Chinese insurer Ping An, HSBC’s largest shareholder, has publicly called on the bank to spin off its businesses in Asia business and advocated job cuts to rein in costs.
This is the first time the Chinese insurance giant has publicly expressed its opinion about HSBC, in which it holds more than 8%, the Financial Times reported. It was earlier reported that Ping An had been pushing the proposal for HSBC privately.
“We will support any initiatives including a spin-off that are conducive to improve HSBC’s performance and value,” Michael Huang, chair of Ping An Asset Management, told the Financial Times.
Huang also said that HSBC must urgently institute cost-cutting measures to bring its expenses down to the level of its competitors. He added that several senior executives at HSBC lack experience with the Asian market.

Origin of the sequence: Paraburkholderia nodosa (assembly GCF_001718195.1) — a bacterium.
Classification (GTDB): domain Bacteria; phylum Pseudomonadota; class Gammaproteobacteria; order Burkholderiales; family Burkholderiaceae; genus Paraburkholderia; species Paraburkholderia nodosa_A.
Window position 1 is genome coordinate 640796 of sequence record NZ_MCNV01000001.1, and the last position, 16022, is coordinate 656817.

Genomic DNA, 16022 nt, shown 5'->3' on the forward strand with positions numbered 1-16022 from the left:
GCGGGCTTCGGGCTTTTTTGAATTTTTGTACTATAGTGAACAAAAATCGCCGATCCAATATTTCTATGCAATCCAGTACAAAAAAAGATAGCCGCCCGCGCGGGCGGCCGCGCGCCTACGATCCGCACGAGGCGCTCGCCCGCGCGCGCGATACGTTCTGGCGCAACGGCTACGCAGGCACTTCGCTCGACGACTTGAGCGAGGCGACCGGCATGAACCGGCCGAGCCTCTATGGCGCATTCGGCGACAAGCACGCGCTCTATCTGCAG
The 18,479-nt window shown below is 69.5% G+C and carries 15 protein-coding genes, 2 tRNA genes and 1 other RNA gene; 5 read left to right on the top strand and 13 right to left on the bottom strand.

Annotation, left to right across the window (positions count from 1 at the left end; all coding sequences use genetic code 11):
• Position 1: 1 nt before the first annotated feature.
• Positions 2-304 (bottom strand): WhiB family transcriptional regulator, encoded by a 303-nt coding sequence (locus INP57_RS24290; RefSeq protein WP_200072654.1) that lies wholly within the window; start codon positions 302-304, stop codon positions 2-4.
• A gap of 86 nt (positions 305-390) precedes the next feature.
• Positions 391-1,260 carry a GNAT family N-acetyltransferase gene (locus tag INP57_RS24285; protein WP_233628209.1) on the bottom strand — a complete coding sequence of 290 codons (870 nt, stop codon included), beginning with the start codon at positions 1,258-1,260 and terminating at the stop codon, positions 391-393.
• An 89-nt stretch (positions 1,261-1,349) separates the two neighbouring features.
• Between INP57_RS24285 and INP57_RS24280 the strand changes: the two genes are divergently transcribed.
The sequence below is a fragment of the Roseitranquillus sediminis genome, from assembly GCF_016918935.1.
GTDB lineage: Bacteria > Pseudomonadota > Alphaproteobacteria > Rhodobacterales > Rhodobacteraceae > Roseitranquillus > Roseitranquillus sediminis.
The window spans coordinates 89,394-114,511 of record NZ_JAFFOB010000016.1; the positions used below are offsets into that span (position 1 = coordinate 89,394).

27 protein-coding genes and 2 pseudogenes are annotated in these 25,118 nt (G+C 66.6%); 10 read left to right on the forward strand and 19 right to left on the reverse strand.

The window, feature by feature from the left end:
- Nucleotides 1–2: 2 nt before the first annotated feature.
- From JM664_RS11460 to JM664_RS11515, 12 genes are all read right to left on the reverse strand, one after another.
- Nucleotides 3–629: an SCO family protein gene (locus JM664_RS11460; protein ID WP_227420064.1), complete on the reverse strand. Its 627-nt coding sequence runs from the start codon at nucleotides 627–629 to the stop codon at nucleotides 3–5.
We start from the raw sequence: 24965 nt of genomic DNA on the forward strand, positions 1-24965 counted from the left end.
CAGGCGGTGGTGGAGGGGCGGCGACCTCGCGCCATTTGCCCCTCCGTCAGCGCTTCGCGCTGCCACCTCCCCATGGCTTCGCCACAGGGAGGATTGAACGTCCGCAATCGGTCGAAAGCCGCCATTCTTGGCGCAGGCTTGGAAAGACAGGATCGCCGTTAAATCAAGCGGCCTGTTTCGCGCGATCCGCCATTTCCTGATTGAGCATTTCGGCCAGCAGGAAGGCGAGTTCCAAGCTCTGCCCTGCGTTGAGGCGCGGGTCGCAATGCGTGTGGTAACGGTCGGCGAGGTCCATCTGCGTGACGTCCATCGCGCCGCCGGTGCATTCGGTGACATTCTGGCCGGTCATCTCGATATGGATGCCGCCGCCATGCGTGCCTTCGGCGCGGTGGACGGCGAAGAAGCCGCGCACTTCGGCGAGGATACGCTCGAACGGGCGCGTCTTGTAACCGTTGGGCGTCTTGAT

According to Ping An, HSBC’s return on tangible equity averaged 7% over the past five years, which is behind its rival banking groups. Huang said HSBC delivered returns of 8.3% last year, which was “far below” the 12.3% average of competitors.
HSBC, chaired by Mark Tucker, is not keen on spinning off its Asian operations, having said that doing so would be too complicated and expensive for the group.
Huang suggested that HSBC lower its expenses “by reducing its operating costs such as manpower and IT” as well as targeting the costs of its global headquarters.
“This is the most important, urgent and absolutely needed action for HSBC to improve its business performance, reducing costs and increasing efficiency, particularly amid slowing growth in the global financial industry,” Huang said.